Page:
Stay awake and pray for strength against temptation. The spirit wants to do what is right, but the body is weak."
-- Matthew 26:41
We read in Luke's Gospel that one day Jesus was praying in a certain place. After He had finished, one of His disciples made a simple--yet profound--request that Christ-followers remember to this day.
"Lord," the follower began. "Teach us to pray, just as John (the Baptist) taught his disciples."
Jesus' famous response is what we know today as The Lord's Prayer:
"When you pray, say: Father, help us to honor your name. Come and set up your kingdom. Give us each day the food we need. Forgive our sins, as we forgive everyone who has done wrong to us. And keep us from being tempted."
Jesus wasn't teaching His followers some magic formula to make God grant their wishes. Instead, He was modeling an intimate, ongoing conversation with His Father. And the religious leaders of the time were highly offended by the notion. "After all," they said, "Who dares go before God but our High Priest?"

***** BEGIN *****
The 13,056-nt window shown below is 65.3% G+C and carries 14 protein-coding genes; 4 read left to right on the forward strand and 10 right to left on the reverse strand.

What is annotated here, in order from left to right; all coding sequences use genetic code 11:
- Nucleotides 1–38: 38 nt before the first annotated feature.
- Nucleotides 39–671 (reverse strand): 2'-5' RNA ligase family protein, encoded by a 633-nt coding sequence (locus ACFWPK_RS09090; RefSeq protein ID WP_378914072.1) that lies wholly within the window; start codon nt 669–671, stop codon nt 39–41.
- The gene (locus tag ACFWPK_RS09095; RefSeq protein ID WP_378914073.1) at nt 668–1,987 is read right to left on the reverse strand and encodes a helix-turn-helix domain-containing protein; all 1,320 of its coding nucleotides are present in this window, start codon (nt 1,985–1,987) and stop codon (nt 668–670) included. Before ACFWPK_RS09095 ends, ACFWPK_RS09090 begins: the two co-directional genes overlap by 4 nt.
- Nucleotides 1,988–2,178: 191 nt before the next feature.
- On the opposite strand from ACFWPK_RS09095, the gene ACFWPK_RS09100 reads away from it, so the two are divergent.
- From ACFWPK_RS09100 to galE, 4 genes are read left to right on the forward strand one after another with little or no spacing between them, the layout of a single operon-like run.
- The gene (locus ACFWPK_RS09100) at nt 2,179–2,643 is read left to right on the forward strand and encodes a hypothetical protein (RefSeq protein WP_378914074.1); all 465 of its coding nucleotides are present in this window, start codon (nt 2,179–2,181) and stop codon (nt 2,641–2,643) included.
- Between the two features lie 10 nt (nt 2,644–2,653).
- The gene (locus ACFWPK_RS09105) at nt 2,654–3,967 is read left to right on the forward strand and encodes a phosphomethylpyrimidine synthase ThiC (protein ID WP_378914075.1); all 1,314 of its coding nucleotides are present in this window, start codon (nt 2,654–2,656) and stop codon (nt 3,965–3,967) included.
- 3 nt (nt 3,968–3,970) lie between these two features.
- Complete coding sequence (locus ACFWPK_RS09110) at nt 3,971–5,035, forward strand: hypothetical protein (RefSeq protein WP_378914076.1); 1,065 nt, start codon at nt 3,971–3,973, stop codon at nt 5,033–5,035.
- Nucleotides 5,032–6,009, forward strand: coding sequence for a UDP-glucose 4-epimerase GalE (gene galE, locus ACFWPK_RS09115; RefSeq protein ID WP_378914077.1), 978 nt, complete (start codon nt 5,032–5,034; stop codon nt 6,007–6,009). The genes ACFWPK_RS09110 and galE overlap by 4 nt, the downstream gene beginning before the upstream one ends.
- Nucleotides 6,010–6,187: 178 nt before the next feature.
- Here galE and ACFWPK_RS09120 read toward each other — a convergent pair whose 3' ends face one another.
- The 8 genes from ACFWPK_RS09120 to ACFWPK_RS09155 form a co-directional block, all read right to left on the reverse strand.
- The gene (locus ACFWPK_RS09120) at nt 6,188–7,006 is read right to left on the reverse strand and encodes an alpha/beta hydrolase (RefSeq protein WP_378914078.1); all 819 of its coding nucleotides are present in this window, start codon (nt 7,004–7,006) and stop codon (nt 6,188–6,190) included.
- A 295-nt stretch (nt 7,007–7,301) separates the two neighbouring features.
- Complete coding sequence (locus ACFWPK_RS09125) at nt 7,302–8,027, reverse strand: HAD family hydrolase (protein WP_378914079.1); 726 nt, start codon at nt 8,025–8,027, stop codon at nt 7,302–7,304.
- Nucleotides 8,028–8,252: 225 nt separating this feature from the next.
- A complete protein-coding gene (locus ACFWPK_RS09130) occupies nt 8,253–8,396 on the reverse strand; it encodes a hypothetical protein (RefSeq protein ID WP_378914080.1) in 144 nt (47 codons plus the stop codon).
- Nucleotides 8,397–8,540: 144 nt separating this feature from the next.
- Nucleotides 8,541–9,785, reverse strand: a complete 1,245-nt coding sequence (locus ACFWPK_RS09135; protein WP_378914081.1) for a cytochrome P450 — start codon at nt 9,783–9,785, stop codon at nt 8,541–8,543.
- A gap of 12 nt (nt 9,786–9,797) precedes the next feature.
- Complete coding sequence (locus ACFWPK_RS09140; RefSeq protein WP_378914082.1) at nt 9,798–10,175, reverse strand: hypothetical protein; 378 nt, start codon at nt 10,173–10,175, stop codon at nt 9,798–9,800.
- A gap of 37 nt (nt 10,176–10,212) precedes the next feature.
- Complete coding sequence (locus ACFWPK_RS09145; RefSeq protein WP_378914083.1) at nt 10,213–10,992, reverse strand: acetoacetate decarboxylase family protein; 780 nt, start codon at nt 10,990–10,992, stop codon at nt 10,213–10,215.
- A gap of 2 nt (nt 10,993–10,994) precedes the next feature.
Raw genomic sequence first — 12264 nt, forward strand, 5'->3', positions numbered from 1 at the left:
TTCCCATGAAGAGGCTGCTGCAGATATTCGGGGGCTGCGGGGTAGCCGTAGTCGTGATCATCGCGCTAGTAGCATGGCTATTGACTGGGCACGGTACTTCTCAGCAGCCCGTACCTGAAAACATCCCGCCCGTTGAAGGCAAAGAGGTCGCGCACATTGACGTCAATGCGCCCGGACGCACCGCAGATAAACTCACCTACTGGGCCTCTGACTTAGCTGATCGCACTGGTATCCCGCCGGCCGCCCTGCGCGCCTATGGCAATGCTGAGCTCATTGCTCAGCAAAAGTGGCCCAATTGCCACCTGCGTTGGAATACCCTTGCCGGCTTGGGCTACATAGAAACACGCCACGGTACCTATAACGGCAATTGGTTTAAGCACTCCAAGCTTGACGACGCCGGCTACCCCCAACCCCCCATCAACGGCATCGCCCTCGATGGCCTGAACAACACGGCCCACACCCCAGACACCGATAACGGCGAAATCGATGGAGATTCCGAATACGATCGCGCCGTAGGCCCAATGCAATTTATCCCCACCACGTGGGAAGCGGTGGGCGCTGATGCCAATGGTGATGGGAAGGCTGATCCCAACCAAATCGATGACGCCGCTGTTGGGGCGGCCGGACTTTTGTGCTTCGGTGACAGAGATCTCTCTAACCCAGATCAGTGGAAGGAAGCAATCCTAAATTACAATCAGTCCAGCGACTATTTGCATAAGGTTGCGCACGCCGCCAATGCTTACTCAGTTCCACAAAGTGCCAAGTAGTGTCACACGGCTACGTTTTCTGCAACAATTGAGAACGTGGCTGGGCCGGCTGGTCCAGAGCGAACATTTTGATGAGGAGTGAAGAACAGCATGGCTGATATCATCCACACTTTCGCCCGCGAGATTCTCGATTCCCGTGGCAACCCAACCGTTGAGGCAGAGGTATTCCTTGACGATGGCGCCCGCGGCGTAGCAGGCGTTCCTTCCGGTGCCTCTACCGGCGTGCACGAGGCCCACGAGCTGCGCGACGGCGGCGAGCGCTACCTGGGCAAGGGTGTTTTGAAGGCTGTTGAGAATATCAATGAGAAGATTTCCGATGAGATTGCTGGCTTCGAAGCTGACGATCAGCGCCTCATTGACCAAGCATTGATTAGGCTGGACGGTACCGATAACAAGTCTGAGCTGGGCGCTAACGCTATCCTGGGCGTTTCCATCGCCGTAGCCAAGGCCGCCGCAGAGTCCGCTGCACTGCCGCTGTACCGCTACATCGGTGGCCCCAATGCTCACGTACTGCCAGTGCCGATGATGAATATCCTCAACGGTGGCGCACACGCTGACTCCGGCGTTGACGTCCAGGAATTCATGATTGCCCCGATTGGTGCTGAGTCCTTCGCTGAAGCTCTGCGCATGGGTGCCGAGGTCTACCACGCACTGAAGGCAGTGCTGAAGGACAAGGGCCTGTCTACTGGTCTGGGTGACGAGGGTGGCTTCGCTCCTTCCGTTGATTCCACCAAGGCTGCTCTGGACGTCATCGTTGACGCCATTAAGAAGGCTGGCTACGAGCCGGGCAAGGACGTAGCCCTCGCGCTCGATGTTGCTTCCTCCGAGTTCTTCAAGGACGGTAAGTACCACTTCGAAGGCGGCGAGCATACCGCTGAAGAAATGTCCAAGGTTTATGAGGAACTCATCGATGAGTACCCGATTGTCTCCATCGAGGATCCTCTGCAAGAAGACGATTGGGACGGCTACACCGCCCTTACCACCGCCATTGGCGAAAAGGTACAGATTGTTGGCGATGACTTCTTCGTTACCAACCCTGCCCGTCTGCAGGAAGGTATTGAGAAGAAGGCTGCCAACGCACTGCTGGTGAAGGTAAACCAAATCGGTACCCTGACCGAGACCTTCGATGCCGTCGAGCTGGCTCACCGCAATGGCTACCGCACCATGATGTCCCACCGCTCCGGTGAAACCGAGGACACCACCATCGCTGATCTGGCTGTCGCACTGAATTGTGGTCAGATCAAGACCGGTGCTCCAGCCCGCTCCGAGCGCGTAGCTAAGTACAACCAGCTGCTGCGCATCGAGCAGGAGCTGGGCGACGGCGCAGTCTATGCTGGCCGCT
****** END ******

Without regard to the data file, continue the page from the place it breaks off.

The answer, of course, was much closer to them than they could imagine.
Jesus also taught His 1st Century disciples that He could do only what he saw His Father doing. That's a reminder to 21st Century Christ-followers that to do God's will in our communities--and the entire world for that matter--we need to be in constant conversation with Him. Through ongoing prayer, our hearts, wills and vision become closer to the Father's. And His ways become our ways.
Prayer evokes different images to different people. If you grew up attending a traditional church, you might recall kneeling on pews (with eyes closed and heads bowed) between the sermon and the choir's stirring rendition of How Great Thou Art. To others, prayer is something done aloud with hands outstretched and eyes looking skyward. But Jesus' lesson to us is that prayer boils down to the simple act of talking with God. And it's a remarkable concept. The Creator of the Universe--the One Who knows the number of hairs on our heads--wants a personal relationship with you and me!
In these dark days marked by distant wars, economic uncertainties and infectious diseases, it's reassuring to know that every Christ-follower has a direct line to the Father.
"I was in terrible trouble when I called out to you," wrote the Psalmist. "But from your temple you heard me and answered my prayer."